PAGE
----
An unsupervised adult bed may be unsafe for babies or toddlers because they could get caught under bedding or pillows, become trapped between the wall and the bed or fall out. The risk of accident is increased if you leave the baby or toddler alone on an adult bed or bunk bed.



Never put your baby or toddler in a soft place to sleep because her face may become covered. If you fall asleep with your baby while on a couch or sofa, there is a very high risk of a sleeping accident. Babies don't need pillows, cushions or tri-pillows as they are too soft and can cover baby's face. Don't ever put your baby or toddler on a waterbed or beanbag.

Dangling cords or string

Keep your baby's cot away from any cords hanging from blinds, curtains or electrical appliances because they could get caught around your baby's neck. You will also need to keep hanging mobiles out of the reach of your baby's curious little hands and mouths.

Heaters and electrical appliances

Keep heaters or any electrical appliances well away from the cot to avoid the risk of overheating, burns and electrocution. Don't use electric blankets, hot-water bottles or wheat bags for babies or young children. Remember that your toddler or baby cannot escape from a bed or cot to cool down and does not know how to remove bedclothes.



A baby that becomes too hot or cold is at an increased risk of SIDS.

Common Questions



1. Is it safe to put my newborn baby on his back to sleep and what happens if he vomits?



Yes, healthy newborn babies can be safely placed on the back to sleep. Healthy babies sleeping on the back are less likely to choke on vomit than tummy sleeping infants. Some babies, with rare medical conditions, might have to sleep on the side or the tummy. If you are unsure about the best way to sleep your baby, speak with your doctor or nurse.



Is it safe to put my newborn baby on his back to sleep?

What happens if he vomits? Yes, healthy newborn babies can be safely placed on the back to sleep. Healthy babies sleeping on their back are less likely to choke on vomit than tummy-sleeping infants. Some babies with rare medical conditions might have to sleep on the side or the tummy.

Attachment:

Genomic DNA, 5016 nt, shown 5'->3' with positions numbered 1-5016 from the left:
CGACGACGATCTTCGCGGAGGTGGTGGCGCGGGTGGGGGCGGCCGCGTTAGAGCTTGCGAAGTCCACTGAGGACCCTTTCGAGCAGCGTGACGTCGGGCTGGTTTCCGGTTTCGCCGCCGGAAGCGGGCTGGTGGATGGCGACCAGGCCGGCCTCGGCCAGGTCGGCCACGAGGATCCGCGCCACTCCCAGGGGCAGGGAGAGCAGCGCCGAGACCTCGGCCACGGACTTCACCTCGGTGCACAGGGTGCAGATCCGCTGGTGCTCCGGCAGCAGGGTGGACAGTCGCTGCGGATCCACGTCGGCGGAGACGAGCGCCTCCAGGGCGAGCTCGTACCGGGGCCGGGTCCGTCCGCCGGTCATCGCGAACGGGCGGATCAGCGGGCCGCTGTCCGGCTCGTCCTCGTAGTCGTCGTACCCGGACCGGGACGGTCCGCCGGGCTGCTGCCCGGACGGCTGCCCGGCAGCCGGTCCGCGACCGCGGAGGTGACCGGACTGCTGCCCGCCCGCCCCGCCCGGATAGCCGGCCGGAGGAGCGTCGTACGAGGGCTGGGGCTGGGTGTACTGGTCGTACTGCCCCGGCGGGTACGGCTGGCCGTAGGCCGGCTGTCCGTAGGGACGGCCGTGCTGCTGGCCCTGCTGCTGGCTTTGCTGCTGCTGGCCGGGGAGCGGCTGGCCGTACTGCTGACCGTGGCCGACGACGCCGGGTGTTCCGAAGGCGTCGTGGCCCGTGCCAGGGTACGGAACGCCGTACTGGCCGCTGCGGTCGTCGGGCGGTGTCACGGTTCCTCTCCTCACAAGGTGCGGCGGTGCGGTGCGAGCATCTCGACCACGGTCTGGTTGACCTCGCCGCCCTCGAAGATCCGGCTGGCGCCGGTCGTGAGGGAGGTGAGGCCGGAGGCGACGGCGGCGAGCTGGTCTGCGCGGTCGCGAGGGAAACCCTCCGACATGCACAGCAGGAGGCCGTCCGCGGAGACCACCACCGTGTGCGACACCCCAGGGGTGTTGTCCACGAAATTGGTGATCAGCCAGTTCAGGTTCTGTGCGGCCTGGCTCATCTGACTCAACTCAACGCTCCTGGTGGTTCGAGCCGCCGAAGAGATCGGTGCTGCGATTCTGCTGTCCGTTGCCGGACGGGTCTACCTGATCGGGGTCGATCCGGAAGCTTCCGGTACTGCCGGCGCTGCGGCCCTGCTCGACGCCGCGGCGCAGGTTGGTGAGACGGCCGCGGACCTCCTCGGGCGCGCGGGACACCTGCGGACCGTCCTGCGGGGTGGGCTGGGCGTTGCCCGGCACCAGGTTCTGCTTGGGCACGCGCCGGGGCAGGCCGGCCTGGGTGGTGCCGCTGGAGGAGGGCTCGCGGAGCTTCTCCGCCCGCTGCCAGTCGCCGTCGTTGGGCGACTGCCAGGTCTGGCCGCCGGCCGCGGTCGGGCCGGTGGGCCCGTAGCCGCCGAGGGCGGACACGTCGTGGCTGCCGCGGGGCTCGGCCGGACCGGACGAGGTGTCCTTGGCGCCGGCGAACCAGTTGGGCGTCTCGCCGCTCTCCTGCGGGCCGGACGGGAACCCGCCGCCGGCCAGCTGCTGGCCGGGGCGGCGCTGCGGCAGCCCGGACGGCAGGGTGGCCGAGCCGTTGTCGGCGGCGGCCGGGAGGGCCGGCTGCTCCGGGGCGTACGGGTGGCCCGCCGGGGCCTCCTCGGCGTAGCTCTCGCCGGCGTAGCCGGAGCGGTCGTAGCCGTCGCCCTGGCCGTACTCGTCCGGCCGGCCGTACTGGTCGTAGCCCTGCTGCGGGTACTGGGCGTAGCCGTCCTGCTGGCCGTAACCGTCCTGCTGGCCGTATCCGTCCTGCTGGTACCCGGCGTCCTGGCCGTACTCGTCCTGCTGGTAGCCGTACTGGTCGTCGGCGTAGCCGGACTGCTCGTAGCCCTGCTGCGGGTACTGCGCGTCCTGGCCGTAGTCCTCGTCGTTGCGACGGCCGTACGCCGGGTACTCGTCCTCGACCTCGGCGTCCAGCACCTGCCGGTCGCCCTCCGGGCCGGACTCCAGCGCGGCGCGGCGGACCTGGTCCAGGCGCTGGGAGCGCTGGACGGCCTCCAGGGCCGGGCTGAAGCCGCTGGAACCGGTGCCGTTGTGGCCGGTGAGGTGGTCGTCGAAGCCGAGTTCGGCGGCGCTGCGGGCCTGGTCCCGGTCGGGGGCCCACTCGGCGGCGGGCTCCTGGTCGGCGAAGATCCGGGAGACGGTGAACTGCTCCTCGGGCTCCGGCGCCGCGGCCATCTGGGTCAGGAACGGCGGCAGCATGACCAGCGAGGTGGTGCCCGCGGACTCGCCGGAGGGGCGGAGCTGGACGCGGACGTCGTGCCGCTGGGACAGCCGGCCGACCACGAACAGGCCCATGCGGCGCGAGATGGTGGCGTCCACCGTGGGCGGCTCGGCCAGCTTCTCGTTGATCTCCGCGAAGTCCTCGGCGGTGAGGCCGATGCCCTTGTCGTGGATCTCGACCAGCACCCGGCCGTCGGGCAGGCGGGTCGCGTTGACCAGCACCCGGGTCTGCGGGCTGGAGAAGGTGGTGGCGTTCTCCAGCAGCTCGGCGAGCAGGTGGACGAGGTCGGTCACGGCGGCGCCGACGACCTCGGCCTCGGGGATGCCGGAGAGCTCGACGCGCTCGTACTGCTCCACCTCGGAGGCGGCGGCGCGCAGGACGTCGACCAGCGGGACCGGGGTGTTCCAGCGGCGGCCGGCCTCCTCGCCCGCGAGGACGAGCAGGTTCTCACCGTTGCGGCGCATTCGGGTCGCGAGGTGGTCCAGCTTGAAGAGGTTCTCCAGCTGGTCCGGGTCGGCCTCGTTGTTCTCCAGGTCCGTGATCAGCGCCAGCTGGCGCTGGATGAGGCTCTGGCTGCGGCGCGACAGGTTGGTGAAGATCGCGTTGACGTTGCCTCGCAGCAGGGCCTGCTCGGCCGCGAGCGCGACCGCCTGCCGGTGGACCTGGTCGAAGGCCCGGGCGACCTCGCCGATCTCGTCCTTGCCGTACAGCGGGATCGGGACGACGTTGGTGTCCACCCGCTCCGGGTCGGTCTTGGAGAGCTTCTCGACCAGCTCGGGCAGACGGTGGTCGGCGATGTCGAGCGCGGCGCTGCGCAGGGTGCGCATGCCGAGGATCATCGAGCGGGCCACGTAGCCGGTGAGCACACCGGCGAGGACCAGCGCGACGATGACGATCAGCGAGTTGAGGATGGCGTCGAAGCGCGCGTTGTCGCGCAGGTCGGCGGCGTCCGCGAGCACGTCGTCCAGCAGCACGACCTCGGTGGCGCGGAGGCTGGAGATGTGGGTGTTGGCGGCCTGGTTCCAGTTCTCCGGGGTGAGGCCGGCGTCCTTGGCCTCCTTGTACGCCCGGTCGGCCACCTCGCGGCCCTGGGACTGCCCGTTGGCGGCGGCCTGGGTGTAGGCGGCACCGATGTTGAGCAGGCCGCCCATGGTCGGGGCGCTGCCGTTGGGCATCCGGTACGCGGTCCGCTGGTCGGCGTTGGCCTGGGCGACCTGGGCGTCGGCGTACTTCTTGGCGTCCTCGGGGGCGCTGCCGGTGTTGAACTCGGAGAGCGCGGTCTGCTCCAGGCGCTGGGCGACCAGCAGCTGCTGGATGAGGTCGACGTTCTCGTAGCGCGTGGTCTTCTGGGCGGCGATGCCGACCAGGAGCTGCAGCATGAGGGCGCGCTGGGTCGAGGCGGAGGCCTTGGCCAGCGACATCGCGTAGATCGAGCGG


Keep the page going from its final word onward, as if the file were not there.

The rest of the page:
Can babies be put on the tummy to play?

Yes, tummy play is safe and very good for babies when they are awake and an adult is present. Tummy play helps muscle development in the arms, neck and back and prepares babies for crawling.



Is side-sleeping safe?

Side-sleeping can increase the risk of SIDS, possibly because a young baby can roll onto her tummy from her side. A baby sleeping on her back cannot roll onto her tummy until about five or six months of age, when most of the risk for SIDS has passed.



Will formula-feeding increase the risk of SIDS?

There is no consistent evidence that bottle-feeding increases the risk of SIDS or that breastfeeding reduces the risk.



If I sleep my baby in the same room as me will it reduce the risk of SIDS?

Research in New Zealand and the United Kingdom indicates that sleeping a baby in the same room, but not in the same bed, as the parents in the first six to twelve months of life may be protective. This is thought to be because parents can easily see the baby and check she is safe. This protective effect does not transfer if a baby sleeps in a room with other children, probably because children do not know if an infant is safe or not.



Is it okay to fall asleep on the couch with my baby?

Some research into SIDS has shown that an adult sleeping on a couch with a baby can be dangerous because the baby may accidentally become wedged between cushions or the back of the sofa. Put your baby into her own bed before you doze off if you feel yourself getting sleepy.



Will bed-sharing increase the risk of SIDS?

Bed-sharing does not appear to increase the risk of SIDS for any of the following groups:



* When you bed-share to feed and cuddle your baby then put her back in her cot.

* When the baby is older than four months.

* If you and your partner are non-smokers.